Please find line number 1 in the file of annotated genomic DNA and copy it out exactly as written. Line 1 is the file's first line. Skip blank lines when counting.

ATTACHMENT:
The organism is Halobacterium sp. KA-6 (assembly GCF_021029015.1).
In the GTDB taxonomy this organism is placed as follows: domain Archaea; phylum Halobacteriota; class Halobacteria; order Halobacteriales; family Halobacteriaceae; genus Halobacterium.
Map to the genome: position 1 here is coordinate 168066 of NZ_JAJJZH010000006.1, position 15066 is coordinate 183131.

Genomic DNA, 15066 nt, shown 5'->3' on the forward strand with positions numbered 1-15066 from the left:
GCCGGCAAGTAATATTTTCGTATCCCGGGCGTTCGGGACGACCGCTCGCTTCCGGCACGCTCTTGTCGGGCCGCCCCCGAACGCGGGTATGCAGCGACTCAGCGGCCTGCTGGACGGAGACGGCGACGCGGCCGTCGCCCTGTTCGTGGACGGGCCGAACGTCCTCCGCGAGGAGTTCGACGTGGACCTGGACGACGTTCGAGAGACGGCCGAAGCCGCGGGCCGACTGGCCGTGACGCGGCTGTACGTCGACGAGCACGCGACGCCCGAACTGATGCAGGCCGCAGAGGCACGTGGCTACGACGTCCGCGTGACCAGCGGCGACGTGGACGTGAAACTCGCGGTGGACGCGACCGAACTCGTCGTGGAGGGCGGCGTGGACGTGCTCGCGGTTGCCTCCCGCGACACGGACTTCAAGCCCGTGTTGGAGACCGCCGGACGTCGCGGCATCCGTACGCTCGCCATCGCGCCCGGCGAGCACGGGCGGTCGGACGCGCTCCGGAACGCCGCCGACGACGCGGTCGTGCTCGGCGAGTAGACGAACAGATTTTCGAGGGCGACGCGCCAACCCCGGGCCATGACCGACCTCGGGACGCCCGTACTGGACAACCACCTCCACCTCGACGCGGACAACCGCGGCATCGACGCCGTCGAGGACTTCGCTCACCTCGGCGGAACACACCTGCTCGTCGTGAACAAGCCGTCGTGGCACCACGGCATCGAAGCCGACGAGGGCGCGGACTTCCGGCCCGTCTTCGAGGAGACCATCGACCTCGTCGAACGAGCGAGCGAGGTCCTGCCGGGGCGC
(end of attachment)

The organism is Halobacterium sp. KA-6 (assembly GCF_021029015.1).